When compared to the developed countries, BiH processing industry allocates relatively low share of the newly-created value added to the wages of the employees. Even though there is a significant difference in value added per employee between BiH and the developed countries, such differences are still lower than the difference in wages.
Prices of processing industry products compared to other countries
Prices of local processing industry producers in period January 2013- April 2017 grew significantly faster than comparable prices in Germany, Italy, Slovenia and on the EU level. This finding does not support the hypothesis that prices of products produced by local processing industry producers grow more slowly than those of foreign producers, which, in turn, worsens the trading (exchange) conditions to the detriment of local producers, at least not on the level of entire processing industry. However, this finding also does not negate the possibility of unfavorable relation of prices, harming producers from Republika Srpska, which could have potentially appeared in previous period. To determine whether such imbalances exists, it is necessary to compare nominal price values on the level of individual sectors, or even companies.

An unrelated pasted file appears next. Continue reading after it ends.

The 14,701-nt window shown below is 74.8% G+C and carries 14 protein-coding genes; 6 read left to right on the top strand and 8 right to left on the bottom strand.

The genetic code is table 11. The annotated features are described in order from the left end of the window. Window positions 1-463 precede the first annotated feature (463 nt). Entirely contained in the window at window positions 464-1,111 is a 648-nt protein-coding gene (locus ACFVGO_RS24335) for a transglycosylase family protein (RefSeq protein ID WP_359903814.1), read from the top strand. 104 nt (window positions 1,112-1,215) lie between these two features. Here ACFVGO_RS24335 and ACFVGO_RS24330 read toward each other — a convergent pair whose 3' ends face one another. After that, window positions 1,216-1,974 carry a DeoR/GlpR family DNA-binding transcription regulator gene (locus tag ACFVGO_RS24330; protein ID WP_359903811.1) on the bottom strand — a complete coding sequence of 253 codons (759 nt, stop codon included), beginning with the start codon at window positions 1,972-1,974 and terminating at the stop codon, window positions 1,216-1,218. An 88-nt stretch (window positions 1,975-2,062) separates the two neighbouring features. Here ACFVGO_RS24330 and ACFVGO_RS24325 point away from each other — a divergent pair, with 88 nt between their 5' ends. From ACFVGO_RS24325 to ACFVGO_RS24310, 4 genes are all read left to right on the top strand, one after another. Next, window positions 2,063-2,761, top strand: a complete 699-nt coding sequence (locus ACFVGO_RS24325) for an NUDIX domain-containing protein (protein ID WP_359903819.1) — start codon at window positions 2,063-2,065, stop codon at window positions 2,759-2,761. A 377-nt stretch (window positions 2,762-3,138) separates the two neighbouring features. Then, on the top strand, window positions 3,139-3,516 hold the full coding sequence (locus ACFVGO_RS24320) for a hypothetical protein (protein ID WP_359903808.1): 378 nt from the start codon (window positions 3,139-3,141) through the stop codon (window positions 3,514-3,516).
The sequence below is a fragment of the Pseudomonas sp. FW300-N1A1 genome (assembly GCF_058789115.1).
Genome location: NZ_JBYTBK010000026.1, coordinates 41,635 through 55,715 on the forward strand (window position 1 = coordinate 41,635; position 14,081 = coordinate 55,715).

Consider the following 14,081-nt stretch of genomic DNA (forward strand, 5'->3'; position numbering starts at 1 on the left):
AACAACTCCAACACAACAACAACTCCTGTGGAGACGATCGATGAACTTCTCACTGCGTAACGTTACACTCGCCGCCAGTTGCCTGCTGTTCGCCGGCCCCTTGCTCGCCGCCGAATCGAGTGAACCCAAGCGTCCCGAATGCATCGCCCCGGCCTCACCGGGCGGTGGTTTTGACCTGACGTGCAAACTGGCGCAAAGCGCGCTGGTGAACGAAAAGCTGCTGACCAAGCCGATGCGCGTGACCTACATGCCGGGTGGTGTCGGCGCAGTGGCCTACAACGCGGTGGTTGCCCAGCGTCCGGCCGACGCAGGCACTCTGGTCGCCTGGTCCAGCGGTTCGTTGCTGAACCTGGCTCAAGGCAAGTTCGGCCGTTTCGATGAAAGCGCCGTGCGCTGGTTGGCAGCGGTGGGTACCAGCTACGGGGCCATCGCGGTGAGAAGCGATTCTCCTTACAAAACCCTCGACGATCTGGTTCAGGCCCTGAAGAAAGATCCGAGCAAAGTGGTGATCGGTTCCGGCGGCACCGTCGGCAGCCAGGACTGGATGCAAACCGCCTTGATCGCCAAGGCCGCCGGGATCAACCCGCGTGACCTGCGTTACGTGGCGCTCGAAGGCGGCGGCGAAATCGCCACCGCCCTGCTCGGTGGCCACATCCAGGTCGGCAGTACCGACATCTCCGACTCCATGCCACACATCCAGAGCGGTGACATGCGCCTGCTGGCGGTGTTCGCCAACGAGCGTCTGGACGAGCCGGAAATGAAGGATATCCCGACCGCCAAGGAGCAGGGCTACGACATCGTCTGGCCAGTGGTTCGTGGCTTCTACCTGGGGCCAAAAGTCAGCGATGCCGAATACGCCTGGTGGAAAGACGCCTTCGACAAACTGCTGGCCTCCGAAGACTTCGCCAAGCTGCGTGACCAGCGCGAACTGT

Wages in public sector
In September 2017, the average gross wage in public administration of Republika Srpska was 85% higher than the average gross wage in processing industry. Previous analyses in this field suggest that such a large gap between wages in the public and private sector, which is significantly larger than in other countries of the region, hinders the development of sound negotiations between employers and trade unions in the private sector and discourages entrepreneurship development.
Emigration of workforce